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10 thoughts on “La Divina Commedia

  1. says:

    You can recognize a small truth because its opposite is a falsehood The opposite of a great truth is another truth Niels BohrI was thinking about Dante the other day and wondering how one could approach him from the angle of a GoodReads revi

  2. says:

    I once thought I'd write an essay on how long it takes a serious author of fiction or nonfiction before he or she inevitably uotes Dante If I were to write a novel myself this is a hypothetical grammatical construction I'd probably manage about a page before I'd exclaim that I am lost and middle aged and in the middle of a dark forest I'd

  3. says:

    Divina Commedia Divine Comedy La Divina Commedia #1 3 Dante AlighieriThe Divine Comedy is a long narrative poem by Dante Alighieri begun c 1308 and completed in 1320 a year before his death in 1321 It is widely considered the preeminent work in Italian literature and is seen as one of the greatest works of world literature The poem's imaginative vision of the afterlife is representative of the medieval world view as it had developed in the

  4. says:

    I attempt to rewrite the Divine ComedyIn the middle of the journey of my lifeI came across a man named TrumpWho seemed bent on causing much strifeO how he was an unpleasant fleshy lumpLike some hobgoblin of the child's imaginationOr a thing that in the night goes bumpBut in spite of lengthy cogitationI find I have produced fewer words Than me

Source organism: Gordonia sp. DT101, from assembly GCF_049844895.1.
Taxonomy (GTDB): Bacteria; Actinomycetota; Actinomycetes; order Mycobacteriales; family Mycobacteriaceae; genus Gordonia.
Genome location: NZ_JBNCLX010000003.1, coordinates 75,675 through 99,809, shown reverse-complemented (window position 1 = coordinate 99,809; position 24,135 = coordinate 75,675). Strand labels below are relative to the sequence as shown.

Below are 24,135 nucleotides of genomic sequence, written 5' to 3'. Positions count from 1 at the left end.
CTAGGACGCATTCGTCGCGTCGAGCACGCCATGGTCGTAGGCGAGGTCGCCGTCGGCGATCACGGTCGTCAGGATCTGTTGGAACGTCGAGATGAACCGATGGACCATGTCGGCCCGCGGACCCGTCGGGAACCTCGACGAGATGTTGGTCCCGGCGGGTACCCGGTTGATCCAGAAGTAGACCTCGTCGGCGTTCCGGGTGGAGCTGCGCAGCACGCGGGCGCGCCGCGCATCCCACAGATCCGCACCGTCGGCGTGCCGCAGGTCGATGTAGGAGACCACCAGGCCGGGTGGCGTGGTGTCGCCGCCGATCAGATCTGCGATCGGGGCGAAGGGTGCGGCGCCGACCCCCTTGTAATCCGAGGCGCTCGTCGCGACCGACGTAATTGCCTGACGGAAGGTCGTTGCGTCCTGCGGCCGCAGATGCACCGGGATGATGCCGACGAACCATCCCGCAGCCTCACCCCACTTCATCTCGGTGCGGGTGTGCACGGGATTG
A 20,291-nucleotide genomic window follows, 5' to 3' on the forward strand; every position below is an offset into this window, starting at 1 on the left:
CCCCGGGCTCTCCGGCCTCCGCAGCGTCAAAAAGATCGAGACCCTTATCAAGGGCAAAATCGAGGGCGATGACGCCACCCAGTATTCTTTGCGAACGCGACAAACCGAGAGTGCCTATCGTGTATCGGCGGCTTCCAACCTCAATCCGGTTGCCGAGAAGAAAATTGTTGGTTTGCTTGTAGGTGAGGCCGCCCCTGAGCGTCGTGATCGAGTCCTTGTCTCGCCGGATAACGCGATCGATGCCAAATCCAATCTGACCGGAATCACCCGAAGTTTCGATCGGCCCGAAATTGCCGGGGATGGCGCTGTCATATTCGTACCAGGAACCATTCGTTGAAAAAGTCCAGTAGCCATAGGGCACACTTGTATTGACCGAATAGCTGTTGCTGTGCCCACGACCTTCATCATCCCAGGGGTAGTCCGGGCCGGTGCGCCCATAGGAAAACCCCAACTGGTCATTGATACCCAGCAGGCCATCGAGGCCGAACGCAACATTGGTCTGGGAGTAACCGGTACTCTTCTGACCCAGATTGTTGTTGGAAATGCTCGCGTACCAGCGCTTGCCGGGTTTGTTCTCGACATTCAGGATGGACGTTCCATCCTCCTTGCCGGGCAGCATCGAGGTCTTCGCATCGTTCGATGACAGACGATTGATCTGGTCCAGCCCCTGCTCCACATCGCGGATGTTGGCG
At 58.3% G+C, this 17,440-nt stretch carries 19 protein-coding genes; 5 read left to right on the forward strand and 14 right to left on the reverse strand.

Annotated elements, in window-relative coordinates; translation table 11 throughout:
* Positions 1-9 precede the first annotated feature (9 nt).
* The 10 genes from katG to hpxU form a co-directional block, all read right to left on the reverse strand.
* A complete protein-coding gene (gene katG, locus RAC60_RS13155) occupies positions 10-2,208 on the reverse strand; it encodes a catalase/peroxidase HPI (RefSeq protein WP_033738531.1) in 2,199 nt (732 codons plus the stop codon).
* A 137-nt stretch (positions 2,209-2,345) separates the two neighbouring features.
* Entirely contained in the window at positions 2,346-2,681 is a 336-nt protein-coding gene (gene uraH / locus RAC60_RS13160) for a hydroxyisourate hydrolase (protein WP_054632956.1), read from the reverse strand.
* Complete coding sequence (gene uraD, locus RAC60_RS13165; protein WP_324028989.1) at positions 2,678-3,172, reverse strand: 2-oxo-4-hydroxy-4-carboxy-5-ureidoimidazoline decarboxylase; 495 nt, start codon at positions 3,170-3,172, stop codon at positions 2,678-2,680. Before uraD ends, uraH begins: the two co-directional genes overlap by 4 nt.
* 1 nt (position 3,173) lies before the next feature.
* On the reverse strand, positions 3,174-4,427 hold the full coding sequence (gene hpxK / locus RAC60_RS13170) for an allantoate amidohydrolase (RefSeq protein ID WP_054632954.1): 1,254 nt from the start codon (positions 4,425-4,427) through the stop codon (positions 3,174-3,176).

5. says:

    Reading the Divine Comedy at seventeen was for me to see the world sub specie aeternitatis Apparently that’s not okay in the World’s eyes Writing it in the 14th Century was not considered okay either So Dante was banished for life from Fl

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  7. says:

    THE DARING somewhat COMIC and also DIVINE INVENTIOIt is very difficult not to be lured by the highly intelligent craft of Durante degli Aliguieri DA And may be it is not a coincidence that he was the exact contemporary of Giotto his fellow Florentine For if Giotto planted the seed for a pictorial representatio

  8. says:

    Plumbing the crucible of happenstanceI should give a uick intro and say that I rarely EVER EVER re read a book I should also mention that 3 years ago I had never cracked Dante's Divine Comedy Now I am finishing the Divine Comedy for the 3rd time I've read Pinsky's translation of the Inferno I've read Ciardi I've flirted with Mandelbaum and danced with Hollander but from Canto 1 of InfernoHell to Canto XXXIII of ParadisoHeaven I can't say

  9. says:

    I finished it Someone bring me my medal the Inferno is Hieronymus Bosch with wordsA few caveats to this review I am not a theologia

  10. says:

    I propose an extra level in the Inferno for procrastinators and abandoners I was planning to write a novel where